The following commentary comes from an independent investor or market observer as part of TheStreet's guest contributor program, which is separate from the company's news coverage.
NEW YORK (
reportedly spent more than half a million dollars on lobbying the federal government in the first quarter, about the average run rate over the past several quarters.
With legislators squabbling over Dodd-Frank and a host of other reforms on the docket, Schwab hopes that new regulations don't impede its securities brokerage and banking businesses. Schwab competes primarily with firms like
Bank of America
for Charles Schwab is $19.64, implying about 25% upside to the market price.
Schwab spent $570,000 in the first quarter on lobbying with the Dodd-Frank Wall Street Reform Act reportedly being at the top of its list of legislative concerns. The Dodd-Frank Act was aimed at gaining more control over financial companies and also sets limit fees and commissions such as the fees on debit-card transactions.
The company spent $540,000 in the fourth quarter of 2010 and $621,000 in first quarter of 2010. These funds were directed towards the Senate, House of Representatives, Securities and Exchange Commission, Treasury Department, Labor Department, Commerce Department and Federal Trade Commission over a variety of proposed reforms and bills.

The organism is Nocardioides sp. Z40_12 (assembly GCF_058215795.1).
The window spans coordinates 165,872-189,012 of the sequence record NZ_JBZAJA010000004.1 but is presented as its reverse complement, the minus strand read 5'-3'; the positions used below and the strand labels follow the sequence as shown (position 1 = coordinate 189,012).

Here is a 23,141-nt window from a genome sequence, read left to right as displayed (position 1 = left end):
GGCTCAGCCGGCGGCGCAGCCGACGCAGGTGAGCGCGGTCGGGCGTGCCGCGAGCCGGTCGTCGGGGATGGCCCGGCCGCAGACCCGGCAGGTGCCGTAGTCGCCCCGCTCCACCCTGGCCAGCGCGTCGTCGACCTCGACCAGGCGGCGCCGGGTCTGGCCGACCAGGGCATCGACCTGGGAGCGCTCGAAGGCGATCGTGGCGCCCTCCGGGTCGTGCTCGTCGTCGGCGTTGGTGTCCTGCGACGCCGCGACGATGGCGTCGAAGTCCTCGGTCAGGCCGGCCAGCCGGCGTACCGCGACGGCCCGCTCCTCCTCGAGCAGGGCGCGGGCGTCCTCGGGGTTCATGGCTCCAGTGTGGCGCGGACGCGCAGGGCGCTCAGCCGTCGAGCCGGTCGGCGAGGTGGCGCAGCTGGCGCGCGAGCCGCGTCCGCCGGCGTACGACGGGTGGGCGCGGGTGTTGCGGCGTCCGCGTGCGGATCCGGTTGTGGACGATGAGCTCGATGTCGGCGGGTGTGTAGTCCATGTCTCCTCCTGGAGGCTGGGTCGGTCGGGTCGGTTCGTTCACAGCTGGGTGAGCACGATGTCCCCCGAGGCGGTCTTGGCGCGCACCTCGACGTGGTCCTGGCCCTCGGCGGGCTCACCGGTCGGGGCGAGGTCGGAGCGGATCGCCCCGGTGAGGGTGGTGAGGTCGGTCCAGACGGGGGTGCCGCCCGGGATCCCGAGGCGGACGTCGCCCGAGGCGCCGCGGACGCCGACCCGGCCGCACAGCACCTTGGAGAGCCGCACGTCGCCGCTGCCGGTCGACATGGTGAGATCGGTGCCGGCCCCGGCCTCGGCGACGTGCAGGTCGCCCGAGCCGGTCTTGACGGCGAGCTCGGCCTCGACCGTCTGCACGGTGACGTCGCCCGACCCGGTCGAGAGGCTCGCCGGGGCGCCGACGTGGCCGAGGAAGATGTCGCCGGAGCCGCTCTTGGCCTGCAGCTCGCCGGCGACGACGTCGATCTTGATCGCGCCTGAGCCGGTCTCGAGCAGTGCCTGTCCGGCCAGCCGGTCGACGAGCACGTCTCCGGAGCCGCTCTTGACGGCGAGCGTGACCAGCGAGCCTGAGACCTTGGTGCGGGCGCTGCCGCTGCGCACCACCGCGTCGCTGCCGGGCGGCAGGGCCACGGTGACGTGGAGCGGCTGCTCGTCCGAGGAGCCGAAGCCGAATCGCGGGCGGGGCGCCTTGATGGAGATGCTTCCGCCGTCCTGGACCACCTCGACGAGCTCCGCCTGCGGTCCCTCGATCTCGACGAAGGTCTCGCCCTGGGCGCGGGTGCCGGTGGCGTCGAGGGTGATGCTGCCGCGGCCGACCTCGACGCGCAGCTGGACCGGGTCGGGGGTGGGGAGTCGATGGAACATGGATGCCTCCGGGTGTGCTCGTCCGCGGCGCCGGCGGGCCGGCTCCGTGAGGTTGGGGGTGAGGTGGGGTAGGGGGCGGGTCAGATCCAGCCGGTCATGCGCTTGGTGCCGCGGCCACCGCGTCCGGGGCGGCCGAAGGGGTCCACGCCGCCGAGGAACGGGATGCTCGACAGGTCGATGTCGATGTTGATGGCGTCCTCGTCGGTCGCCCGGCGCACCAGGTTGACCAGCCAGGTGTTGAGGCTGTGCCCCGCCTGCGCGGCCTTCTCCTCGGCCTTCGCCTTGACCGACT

Schwab's lobbying expenses form a part of the company's reported "other expenses" which we include in our analysis as the forecast for the company's margins.
the impact of Schwab's low margins compared to industry peers in a recent article. And the significant lobbying expenses have clearly contributed in keeping margins low.
While the lobbying efforts would have a positive impact on the company's value in the long run and can also help improve the market conditions for the company to earn more, there clearly is a need to cut down expenses in this area.
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This commentary comes from an independent investor or market observer as part of TheStreet guest contributor program. The views expressed are those of the author and do not necessarily represent the views of TheStreet or its management.